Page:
If you’ve been around any of the 12-step programs, you know the term, “pulling a geographic.” It means moving somewhere to try to leave your troubles behind — with the implication, of course (for 12-steppers), that you just take your troubles with you wherever you go.
Nonetheless, the Great Elsewhere can beckon very strongly. In the deep midwinter, looking out at the haunted, frightened trees, contemplating chill darkness at 4:30 p.m., sunny Australia comes on the telly with the Australian Open tennis tournament and the three big Australian golf tournaments, and there you see strapping dudes and lovely girls and glistening beaches and fabulous seas, and it looks awfully good — and not just for a vacation, either.
Thinking of Australia for yet another winter, I remembered an old friend and former editor of mine, Mary Driscoll, who actually moved there, and I thought to get in touch by e-mail and research the matter. Instead, I found her right back here in the Boston area, working at the same old stand at CFO Magazine. She had come back to handle a family illness.
But she intends to return to Australia, which she first visited after having married an Aussie. “And I definitely intend to retire there,” Mary told me.
“IT’S BEAUTIFUL,” MARY SAID. “THE SOPHISTICATION of New York with palm trees. San Diego weather. It’s very connected to European fashion trends. Film is very cutting edge. (My husband) Mark was involved in the film and theater industry, so I wound up in that crowd. — lifelong writers, artists, dancers, and photographers.”
Despite the sophistication, though, Australia as a whole is like a small town. In that respect, it sounds something like Alaska, in which, though it is huge, you are always running into people you know.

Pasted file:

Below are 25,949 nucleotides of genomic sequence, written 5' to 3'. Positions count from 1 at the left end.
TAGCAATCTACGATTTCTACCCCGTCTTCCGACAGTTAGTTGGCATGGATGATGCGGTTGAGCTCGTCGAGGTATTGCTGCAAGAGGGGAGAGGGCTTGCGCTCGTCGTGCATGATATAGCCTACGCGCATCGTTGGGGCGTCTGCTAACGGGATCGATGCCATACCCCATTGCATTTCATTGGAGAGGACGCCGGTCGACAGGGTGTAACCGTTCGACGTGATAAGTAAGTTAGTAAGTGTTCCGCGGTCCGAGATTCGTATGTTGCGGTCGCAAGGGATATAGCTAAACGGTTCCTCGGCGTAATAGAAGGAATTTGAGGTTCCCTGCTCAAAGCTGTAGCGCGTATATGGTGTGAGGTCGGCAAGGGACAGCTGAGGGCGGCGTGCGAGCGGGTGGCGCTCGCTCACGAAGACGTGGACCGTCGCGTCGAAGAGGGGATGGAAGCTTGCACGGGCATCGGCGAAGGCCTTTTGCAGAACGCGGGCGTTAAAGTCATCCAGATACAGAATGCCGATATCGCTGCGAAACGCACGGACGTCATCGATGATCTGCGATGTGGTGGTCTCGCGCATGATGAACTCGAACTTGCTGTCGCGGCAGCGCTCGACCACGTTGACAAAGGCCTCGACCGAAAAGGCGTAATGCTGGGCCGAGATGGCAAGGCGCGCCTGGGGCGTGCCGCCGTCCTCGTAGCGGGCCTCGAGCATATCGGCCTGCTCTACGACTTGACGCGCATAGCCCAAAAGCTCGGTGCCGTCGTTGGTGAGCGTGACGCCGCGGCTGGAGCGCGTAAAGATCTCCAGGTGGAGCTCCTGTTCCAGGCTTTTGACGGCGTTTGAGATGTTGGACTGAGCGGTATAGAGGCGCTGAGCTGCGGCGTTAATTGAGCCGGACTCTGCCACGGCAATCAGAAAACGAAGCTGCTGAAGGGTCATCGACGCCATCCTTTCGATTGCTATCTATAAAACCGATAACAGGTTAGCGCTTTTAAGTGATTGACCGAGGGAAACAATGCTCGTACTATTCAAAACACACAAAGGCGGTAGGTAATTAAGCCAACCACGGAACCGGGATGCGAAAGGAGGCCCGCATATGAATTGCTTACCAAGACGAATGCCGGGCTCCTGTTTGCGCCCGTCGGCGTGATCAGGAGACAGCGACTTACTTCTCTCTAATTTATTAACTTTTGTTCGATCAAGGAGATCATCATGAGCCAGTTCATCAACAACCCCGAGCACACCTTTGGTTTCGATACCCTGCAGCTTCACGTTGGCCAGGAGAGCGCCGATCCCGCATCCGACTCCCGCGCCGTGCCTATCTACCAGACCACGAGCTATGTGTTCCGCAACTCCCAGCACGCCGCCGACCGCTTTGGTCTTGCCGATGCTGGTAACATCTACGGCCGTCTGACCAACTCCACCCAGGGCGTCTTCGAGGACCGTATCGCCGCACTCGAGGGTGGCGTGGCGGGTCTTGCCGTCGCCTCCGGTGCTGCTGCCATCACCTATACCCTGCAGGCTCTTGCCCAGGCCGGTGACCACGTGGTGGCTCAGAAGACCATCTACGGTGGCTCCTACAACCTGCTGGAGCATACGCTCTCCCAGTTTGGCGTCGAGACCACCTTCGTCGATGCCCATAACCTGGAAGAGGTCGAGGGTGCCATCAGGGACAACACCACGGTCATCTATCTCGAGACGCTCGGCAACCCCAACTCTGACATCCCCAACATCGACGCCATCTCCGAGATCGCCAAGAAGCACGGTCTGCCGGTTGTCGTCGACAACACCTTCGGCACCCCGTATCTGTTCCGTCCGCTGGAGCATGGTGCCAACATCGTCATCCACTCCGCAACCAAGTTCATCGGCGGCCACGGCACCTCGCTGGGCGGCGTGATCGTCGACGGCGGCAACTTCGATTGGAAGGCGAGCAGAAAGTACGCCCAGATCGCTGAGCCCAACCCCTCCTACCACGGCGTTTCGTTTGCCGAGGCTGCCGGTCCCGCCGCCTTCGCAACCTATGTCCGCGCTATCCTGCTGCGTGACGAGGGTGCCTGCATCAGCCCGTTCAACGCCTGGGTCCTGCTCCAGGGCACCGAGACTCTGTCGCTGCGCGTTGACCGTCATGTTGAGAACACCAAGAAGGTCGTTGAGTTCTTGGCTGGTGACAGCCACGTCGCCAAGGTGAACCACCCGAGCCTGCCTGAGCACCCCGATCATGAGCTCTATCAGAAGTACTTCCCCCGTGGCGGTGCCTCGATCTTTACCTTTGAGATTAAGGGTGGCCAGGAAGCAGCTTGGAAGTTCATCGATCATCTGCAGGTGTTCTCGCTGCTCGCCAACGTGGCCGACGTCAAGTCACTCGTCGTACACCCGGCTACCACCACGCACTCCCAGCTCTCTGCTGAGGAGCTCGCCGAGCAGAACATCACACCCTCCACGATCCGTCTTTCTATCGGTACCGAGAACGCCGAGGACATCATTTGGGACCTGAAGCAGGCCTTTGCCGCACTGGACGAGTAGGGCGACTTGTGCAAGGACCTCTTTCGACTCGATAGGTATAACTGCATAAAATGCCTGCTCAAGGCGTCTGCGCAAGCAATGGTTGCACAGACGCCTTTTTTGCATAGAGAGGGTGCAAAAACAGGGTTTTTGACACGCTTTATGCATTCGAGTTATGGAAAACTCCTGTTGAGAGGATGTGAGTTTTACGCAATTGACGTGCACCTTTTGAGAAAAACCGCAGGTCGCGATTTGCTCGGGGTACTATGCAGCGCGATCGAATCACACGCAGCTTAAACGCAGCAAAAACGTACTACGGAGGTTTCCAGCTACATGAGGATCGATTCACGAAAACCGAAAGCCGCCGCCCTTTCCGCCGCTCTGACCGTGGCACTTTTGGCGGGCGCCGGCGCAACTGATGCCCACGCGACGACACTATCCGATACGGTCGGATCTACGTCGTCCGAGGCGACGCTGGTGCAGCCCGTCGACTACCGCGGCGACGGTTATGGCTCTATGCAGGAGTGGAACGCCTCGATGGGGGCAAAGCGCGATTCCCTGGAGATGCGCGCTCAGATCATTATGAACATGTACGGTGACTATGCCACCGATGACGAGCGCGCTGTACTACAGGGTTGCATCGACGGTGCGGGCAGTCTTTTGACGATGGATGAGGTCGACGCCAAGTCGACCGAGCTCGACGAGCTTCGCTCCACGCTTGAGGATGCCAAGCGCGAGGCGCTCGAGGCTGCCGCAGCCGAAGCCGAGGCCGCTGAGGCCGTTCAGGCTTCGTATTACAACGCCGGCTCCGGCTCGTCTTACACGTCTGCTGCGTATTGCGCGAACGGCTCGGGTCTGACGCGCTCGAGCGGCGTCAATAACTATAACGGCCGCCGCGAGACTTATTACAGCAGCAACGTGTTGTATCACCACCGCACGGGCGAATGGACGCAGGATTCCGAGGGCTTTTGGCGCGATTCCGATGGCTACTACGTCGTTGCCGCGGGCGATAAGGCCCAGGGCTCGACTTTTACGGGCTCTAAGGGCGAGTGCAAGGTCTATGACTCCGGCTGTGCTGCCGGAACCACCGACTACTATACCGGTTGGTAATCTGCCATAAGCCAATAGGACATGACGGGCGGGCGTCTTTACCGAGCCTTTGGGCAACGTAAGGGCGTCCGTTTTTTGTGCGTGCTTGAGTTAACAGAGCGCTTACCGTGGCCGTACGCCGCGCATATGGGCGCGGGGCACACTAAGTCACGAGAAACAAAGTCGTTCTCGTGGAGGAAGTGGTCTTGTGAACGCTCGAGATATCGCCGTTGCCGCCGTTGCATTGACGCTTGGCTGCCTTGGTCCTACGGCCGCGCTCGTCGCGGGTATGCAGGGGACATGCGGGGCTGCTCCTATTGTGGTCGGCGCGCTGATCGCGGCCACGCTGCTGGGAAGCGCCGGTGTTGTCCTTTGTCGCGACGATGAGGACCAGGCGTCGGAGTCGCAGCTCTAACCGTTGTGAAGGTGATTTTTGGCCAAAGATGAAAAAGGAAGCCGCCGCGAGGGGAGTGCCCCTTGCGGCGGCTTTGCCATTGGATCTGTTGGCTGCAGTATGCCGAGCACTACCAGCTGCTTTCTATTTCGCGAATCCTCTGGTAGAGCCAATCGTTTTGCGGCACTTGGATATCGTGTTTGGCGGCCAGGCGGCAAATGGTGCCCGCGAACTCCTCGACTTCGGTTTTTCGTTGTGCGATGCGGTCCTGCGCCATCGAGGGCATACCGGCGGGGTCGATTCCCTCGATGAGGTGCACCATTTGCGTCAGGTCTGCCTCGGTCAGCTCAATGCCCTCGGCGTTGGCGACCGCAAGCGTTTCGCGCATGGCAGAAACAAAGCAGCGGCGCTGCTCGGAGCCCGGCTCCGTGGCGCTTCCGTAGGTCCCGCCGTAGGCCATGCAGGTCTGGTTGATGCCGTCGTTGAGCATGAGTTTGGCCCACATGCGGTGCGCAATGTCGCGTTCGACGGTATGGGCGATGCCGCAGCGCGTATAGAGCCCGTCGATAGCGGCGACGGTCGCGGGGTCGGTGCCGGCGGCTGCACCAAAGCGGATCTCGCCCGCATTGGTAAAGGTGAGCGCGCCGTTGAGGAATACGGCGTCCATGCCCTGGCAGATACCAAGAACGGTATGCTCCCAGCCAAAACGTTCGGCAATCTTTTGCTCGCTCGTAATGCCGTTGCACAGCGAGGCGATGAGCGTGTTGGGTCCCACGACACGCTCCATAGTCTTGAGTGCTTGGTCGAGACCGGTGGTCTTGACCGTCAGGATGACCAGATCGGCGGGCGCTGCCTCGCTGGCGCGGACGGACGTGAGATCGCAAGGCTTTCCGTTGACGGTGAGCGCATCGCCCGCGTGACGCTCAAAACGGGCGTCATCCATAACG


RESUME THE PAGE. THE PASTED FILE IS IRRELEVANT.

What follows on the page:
Australians, Mary said, are very relaxed. “They don’t get obsessive about time the way Americans do. It’s common, in a business meeting, for people to arrive fifteen or more minutes late.” Maybe that’s the infusion of beach culture. It is not unusual, Mary said, to see a young businessman in a suit on a metro train with a briefcase in one hand and a boogie board in the other.
There’s very little anxiety about crime, either.
“I was shopping with my mother-in-law. She put her pocketbook down on a chair and was trying on shoes on the other side of the store. And my American instincts kicked in. I said, ‘Don’t leave your pocketbook on the chair like that.’ She wasn’t at all concerned.”
DRAWBACKS? REAL ESTATE HAS gotten expensive. Mary cited the influx of Chinese money after the reversion of Hong Kong to Chinese sovereignty. She told a story of a local realtor who had some 20 properties displayed in his window, “and one day a Chinese guy came in and bought all of them.”
So for a retiree or student renter, living circumstances would have to be relatively humble. Mary compared the possibilities to living in a Boston suburb like Malden, instead of a toney neighborhood like the Back Bay.
The country, too, is provincial in a kind of endearing way. Their sports heroes are “huge,” as Mary said. Tennis great John Newcombe gave the annual Australia Day address some years ago — imagine a national address being given in the U.S. on the Fourth of July by Michael Jordan.
And Australians’ reactions to fame can be laughable. Mary described how, when Aussie media mogul Kerry Packer died, “You would have thought the Queen of England had died.” Packer, a kind of Donald Trump type of aggressive, in-your-face rich guy, “was all over every kind of media, above the fold stories with giant pictures. And I’m not talking about tabloids. Major newspapers.”
ROBERT HUGHES, WRITING IN HIS EPIC of Australian history, The Fatal Shore, said something like this (I paraphrase): “Australians will put up with the most godawful intrusive Grundyism, because, if they can surf at lunch, they think they’re still free.”
Prospective emigrants among The American Spectator’s conservative audience will be all too aware of some aspects of that “Grundyism,” like the nationwide gun confiscation program instituted not all that long ago. Mary is the wrong person to ask. Her only comment about government is that it’s “very efficient. When you call a government office, you get a real person, a cheerful, happy, helpful person.”
Whatever. Australians are still surfing at lunch, and they still live in a climatic paradise. “It’s gorgeous,” Mary said. “The weather is perfect. You want to spend your whole life outdoors.”
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